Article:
Established 2005 Registered Charity No. 1110656

Scottish Charity Register No. SC043760

current issue

Health & Wellbeing in a Crisis READ ONLINE

RECENT TWEETS

Arts: Theatre review

November 04 2014
One of the cast. Photograph © Peter Kelly One of the cast. Photograph © Peter Kelly
There's a lot to like in John Binnie's Glesga version of King Lear.

Shakespeare’s King Lear can be dark and gloomy, but playwright and director John Binnie, in collaboration with set designer Robin Mitchell, bring scenes from the play alive in this strikingly modern ‘Glesga’ adaptation. He cleverly rejigs this classic tragedy, retelling the descent into madness of King Lear through a tale of homelessness in Glasgow, with a healthy dose of laughter on the side. But it’s all there: betrayal; the daughters he loves and adores plotting against him; dancing witches brewing up a storm in their cauldron; jousting knights fighting; and lots and lots of murder.

This was a creative production. The finery of the costumes, crown, throne and other props lent it an air of style. The black binbags and clanging pieces of wood to create the noises of a dramatic storm contrasted with the beauty of classic soundtrack used.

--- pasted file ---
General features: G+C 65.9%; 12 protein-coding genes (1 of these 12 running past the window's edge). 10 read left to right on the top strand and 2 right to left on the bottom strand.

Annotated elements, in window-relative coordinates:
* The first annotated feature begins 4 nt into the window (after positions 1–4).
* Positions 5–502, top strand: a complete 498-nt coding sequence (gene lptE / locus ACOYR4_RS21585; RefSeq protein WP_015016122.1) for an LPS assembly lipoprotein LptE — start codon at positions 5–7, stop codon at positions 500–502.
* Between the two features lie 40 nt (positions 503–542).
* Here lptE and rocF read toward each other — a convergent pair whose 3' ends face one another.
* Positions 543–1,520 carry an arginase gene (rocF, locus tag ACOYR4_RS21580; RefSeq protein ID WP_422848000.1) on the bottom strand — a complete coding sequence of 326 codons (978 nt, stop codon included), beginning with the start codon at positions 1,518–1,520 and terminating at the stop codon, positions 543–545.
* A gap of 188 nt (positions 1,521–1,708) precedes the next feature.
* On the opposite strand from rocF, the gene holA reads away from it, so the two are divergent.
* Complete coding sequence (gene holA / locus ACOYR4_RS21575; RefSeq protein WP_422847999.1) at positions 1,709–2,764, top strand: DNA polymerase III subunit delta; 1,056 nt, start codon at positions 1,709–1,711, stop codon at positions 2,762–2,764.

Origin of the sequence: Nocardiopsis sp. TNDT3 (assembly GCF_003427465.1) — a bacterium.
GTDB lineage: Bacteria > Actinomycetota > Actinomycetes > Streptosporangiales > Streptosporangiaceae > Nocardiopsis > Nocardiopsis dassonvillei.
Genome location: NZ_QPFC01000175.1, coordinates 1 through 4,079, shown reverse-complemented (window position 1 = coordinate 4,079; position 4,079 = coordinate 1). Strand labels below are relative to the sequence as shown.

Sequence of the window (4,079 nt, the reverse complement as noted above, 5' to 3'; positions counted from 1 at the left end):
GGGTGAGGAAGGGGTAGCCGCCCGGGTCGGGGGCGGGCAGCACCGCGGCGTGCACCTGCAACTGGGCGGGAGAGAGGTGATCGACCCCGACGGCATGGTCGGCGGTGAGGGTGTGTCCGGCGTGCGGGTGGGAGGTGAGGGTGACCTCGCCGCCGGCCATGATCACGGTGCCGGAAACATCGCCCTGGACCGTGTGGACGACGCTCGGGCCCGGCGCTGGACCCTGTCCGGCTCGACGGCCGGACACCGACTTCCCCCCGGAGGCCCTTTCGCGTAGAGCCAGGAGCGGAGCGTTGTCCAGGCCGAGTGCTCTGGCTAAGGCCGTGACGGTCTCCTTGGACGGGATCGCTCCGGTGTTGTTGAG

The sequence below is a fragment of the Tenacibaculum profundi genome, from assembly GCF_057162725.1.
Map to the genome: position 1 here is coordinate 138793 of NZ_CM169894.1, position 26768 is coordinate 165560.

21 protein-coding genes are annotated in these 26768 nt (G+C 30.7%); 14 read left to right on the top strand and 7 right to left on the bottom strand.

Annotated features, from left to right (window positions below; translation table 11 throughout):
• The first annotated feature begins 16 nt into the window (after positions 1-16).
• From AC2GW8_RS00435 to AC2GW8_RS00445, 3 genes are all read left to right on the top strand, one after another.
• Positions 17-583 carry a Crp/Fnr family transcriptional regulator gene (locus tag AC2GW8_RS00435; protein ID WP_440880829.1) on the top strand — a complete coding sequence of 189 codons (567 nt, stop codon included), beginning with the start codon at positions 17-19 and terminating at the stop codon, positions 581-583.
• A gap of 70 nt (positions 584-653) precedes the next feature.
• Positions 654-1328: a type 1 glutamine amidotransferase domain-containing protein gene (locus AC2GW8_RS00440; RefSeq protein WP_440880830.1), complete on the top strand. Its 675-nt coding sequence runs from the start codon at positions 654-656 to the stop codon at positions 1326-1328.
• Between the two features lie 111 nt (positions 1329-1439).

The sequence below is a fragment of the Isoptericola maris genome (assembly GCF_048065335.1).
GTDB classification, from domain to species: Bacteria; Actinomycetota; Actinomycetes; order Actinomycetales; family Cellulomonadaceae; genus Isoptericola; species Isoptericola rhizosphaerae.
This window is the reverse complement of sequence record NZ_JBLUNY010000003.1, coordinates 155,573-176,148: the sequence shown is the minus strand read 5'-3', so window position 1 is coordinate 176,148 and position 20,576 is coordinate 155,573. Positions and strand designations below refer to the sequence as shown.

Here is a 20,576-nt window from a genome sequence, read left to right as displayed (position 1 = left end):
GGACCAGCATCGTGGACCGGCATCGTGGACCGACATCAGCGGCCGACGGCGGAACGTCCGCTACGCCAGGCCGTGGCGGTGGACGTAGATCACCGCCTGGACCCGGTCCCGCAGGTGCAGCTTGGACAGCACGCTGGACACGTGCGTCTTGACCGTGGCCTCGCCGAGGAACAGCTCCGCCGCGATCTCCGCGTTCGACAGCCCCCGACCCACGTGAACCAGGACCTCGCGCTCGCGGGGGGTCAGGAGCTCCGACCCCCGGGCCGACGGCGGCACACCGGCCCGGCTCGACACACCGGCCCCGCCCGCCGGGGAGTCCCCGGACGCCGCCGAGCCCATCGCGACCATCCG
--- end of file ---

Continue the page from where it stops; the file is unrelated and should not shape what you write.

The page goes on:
The dialogue was funny and made the appreciative audience laugh out loud. But despite the laughter, John Binnie deals with the serious themes of poverty, homelessness, the impact of welfare reform, unemployment pensions and inequalities. The King is overcome by his evil daughters and loyal knights who betray him, and there is a touching moment when he becomes homeless and poverty-stricken, without kingdom, crown, daughters or loyal followers (knights) – a fool. Binnie’s script makes it easy to empathise with the characters; there’s a sense of “there but for the grace of God go I”.

A central theme in this play is the idea that the mind can heal or destroy. Everyone has the power to change their life, be healthier, happier and wealthier; it’s a positive message to send to this audience. I did wish it had been longer – it was difficult to squeeze such a big story with such complicated themes into this 30-minute slot, but the threads wove into a cohesive whole.

John Binnie says that subject to funding, he hoped to return. Here’s hoping he does.

BACK ISSUES